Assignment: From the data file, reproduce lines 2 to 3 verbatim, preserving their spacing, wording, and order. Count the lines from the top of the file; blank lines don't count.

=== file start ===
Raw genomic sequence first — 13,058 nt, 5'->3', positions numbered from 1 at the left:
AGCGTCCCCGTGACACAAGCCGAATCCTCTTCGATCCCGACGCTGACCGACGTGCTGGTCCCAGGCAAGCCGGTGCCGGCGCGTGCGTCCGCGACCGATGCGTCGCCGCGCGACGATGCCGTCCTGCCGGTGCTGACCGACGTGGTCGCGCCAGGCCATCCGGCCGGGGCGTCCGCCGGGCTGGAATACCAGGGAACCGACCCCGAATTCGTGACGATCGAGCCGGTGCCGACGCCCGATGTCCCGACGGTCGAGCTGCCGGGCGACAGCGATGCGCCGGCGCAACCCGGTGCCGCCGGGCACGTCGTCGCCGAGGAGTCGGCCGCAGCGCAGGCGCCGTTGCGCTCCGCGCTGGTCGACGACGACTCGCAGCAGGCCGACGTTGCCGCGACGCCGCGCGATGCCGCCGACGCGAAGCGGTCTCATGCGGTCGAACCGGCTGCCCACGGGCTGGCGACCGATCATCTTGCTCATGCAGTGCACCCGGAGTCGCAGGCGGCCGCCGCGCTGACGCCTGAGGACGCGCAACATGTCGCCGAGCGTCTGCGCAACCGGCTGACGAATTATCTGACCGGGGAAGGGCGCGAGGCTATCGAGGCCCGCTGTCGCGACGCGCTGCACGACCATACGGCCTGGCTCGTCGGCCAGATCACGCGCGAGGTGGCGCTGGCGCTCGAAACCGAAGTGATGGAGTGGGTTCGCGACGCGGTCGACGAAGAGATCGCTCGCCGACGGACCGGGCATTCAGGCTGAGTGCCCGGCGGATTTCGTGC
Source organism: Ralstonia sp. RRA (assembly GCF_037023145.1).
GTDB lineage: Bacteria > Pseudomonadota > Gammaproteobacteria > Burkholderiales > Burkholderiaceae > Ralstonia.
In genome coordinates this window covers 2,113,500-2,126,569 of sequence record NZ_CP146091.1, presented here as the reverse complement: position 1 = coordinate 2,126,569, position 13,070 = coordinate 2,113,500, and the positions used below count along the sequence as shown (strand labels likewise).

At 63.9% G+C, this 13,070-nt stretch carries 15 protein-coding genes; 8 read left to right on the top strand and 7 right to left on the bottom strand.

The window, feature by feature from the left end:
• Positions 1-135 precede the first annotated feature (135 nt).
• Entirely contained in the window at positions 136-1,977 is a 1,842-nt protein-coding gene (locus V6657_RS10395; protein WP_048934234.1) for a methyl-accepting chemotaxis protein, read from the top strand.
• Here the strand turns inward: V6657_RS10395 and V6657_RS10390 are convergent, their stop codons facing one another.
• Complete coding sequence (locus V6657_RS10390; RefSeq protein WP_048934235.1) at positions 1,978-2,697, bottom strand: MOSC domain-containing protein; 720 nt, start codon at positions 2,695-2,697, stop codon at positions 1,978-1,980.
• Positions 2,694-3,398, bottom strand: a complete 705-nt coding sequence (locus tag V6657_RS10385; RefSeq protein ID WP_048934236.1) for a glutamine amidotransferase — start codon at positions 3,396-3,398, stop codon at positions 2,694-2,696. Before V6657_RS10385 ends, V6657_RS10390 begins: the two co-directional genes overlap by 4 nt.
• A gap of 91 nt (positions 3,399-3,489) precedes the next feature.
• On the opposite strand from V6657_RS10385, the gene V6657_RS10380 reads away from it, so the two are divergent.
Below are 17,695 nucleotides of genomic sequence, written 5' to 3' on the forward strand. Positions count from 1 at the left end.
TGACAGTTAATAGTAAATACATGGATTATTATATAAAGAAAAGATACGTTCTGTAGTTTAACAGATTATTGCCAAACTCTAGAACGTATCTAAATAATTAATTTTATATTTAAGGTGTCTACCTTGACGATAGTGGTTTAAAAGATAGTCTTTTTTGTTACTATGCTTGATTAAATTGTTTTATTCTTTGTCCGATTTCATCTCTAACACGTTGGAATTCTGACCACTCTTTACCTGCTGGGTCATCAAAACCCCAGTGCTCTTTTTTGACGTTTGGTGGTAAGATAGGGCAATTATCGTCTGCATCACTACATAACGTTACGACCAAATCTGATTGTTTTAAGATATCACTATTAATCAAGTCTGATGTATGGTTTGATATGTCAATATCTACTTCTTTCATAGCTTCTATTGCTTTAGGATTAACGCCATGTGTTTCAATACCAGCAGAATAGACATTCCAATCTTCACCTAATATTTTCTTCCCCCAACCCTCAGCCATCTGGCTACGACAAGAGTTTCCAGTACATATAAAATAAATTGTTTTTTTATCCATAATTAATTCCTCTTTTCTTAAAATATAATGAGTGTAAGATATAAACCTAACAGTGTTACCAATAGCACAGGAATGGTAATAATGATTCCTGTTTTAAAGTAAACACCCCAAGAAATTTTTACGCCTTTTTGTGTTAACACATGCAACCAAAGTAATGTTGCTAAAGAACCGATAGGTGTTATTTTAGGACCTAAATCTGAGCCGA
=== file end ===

AGCGTCCCCGTGACACAAGCCGAATCCTCTTCGATCCCGACGCTGACCGACGTGCTGGTCCCAGGCAAGCCGGTGCCGGCGCGTGCGTCCGCGACCGATGCGTCGCCGCGCGACGATGCCGTCCTGCCGGTGCTGACCGACGTGGTCGCGCCAGGCCATCCGGCCGGGGCGTCCGCCGGGCTGGAATACCAGGGAACCGACCCCGAATTCGTGACGATCGAGCCGGTGCCGACGCCCGATGTCCCGACGGTCGAGCTGCCGGGCGACAGCGATGCGCCGGCGCAACCCGGTGCCGCCGGGCACGTCGTCGCCGAGGAGTCGGCCGCAGCGCAGGCGCCGTTGCGCTCCGCGCTGGTCGACGACGACTCGCAGCAGGCCGACGTTGCCGCGACGCCGCGCGATGCCGCCGACGCGAAGCGGTCTCATGCGGTCGAACCGGCTGCCCACGGGCTGGCGACCGATCATCTTGCTCATGCAGTGCACCCGGAGTCGCAGGCGGCCGCCGCGCTGACGCCTGAGGACGCGCAACATGTCGCCGAGCGTCTGCGCAACCGGCTGACGAATTATCTGACCGGGGAAGGGCGCGAGGCTATCGAGGCCCGCTGTCGCGACGCGCTGCACGACCATACGGCCTGGCTCGTCGGCCAGATCACGCGCGAGGTGGCGCTGGCGCTCGAAACCGAAGTGATGGAGTGGGTTCGCGACGCGGTCGACGAAGAGATCGCTCGCCGACGGACCGGGCATTCAGGCTGAGTGCCCGGCGGATTTCGTGC
Source organism: Ralstonia sp. RRA (assembly GCF_037023145.1).